Should a Christian woman work outside the home?

The most thought of Scripture referencing women working outside the home is Titus 2:3b-5:

They [older women] are to teach what is good, and so train the young women to love their husbands and children, to be self-controlled, pure, working at home, kind, and submissive to their own husbands, that the word of God may not be reviled.

Paul echoed the guidance in 1 Timothy 5:14:

So I would have younger widows marry, bear children, manage their households, and give the adversary no occasion for slander.

In somewhat of a contrast is the woman of Proverbs 31 who buys and manages fields (vs. 16) and sells products (vs. 18, 24). Lydia (Acts 16:14) and Priscilla (Acts 18:2-3) were both businesswomen and given as godly examples of women in the church.

While the Bible gives no absolute restriction on where a woman may work, it does provide a sense of priority. First and foremost, women are to look after the home. This doesn't mean that a woman cannot work outside the home, just that her priority is to make sure the home is running well. This is to be in conjunction with the husband's role in the family. First Timothy 5:8 tells men, "if anyone does not provide for his relatives, and especially for members of his household, he has denied the faith and is worse than an unbeliever." So, the husband's priority is to make sure the family has the financial support it needs, while the wife's is to make sure the home is orderly.

In most cases, especially in families with small children, the most convenient way to do this is for the wife to stay at home and the husband to work. This division of labor is matched by the general situations of men and women—both characteristically, as women often have more of the patience and grace needed to care for young children, and culturally, as men usually find it easier to make more money.

That being said, every family situation is different. A disabled or underemployed husband may find that the best way to provide for his family is to let his wife be the primary wage-earner. In such a case, he is still responsible for making sure his family is cared for—he just happens to not be the one bringing home the check. Similarly, if the wife works outside the home, she still needs to make sure the house is running smoothly. She may delegate tasks to other family members according to schedule and inclination, but it is still her responsibility.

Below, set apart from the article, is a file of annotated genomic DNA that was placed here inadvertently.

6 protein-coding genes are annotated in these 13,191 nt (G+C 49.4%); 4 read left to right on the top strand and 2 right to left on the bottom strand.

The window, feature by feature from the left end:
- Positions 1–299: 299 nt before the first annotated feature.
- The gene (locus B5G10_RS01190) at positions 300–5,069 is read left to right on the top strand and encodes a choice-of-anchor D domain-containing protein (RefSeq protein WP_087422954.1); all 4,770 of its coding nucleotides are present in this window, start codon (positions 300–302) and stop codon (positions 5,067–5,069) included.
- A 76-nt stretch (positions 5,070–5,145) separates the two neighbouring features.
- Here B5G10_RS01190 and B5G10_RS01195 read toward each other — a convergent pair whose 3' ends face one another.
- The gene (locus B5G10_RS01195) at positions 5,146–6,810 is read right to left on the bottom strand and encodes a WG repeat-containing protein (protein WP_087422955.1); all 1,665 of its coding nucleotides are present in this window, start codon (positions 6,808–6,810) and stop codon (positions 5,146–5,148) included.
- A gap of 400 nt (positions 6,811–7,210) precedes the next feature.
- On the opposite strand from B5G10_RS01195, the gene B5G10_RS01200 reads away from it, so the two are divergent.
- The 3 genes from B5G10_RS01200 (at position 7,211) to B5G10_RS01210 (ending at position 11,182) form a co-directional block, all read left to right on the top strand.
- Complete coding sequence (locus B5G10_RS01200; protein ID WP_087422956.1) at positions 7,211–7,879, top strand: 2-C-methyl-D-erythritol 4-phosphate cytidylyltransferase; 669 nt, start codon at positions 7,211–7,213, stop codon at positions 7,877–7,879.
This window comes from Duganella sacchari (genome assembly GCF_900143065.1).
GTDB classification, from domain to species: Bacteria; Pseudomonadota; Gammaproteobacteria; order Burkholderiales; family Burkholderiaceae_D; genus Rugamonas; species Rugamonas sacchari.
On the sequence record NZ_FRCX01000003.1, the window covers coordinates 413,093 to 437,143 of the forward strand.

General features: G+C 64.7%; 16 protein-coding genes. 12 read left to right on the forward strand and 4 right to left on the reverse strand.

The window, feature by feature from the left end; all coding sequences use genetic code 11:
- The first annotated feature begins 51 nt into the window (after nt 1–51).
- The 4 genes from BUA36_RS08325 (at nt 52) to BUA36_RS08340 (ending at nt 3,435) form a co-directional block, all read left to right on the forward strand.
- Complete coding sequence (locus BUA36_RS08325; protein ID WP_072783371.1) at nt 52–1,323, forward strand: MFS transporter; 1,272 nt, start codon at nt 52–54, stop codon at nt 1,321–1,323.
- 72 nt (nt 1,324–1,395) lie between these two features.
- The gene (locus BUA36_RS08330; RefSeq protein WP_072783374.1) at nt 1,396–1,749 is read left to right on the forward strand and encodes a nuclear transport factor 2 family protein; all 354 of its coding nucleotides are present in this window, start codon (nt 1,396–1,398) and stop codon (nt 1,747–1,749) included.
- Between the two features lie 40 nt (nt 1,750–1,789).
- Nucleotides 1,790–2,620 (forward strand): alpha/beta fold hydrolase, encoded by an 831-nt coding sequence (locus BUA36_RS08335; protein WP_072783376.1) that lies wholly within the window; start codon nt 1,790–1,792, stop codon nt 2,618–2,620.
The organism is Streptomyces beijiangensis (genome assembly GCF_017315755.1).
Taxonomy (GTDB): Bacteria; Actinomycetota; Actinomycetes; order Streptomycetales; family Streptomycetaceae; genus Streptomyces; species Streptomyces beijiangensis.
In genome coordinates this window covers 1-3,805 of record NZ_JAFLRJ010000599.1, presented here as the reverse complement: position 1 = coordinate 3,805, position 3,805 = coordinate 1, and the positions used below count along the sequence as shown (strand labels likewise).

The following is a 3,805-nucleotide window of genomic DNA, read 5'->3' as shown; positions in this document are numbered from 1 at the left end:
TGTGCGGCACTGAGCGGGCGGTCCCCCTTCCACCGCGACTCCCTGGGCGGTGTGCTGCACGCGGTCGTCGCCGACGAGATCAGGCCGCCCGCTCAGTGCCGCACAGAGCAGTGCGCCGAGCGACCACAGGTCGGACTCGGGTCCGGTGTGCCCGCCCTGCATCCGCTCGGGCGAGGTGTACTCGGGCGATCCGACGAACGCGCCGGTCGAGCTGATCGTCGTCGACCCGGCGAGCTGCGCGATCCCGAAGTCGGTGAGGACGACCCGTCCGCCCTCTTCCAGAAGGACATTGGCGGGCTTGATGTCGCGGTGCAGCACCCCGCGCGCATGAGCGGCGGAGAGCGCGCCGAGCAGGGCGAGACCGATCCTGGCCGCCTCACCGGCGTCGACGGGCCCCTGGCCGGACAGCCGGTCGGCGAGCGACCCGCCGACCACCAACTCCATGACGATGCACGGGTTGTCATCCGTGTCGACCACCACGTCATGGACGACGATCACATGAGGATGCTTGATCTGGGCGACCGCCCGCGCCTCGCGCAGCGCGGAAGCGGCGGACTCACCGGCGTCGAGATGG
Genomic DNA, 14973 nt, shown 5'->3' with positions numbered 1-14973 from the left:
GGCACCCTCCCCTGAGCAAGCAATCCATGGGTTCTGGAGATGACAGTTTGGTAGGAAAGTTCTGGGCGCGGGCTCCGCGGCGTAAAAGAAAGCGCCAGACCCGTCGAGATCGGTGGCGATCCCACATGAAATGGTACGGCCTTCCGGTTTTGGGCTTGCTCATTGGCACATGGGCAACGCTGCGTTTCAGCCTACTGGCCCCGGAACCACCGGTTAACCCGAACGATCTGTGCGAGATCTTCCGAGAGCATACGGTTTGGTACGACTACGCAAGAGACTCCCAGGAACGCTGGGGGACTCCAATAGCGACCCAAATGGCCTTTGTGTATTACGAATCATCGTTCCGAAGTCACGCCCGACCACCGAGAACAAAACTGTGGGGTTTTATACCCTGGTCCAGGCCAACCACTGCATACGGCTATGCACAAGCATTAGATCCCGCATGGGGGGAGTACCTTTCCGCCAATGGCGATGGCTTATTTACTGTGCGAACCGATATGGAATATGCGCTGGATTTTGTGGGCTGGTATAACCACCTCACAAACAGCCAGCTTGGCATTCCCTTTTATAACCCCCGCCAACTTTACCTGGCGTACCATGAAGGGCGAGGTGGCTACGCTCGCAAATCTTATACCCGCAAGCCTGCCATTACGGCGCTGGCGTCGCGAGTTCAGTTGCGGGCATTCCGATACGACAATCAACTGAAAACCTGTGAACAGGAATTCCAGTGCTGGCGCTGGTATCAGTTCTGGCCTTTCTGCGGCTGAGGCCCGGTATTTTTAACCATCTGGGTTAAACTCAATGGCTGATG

There are two heart issues that are usually at the core of the discussion of whether a Christian woman should work outside the home. The first is that of money. Specifically, where do the financial needs of the family meet the parental needs of the children? There is no blanket answer for this; sometimes husbands get sick, but sometimes couples value a wealthy lifestyle more than the needs of their children. At the core, parents need to realize that God calls their children a blessing, then be more committed to raising their children than being financially well off.

The other heart issue is that of a woman's worth and place in the world. Working a job gives the opportunity for satisfaction, praise, and community, and the qualitative joy of setting goals and reaching them. It takes a strong personality to find the same satisfaction in being a stay-at-home mom. It also takes a great deal of submission to deny one's education and workplace potential to care for those who do not have the capacity to appreciate the sacrifice.

Whether a Christian woman should work outside the home depends on the personalities involved, the ages of the children, the situation, and God's leading. Part of being a Christian is the freedom from worldly expectations—we should feel the freedom to live a modest lifestyle without two incomes, the freedom to accept God's validation over the world's, and the freedom to do what's best for our families despite the voices from either side.

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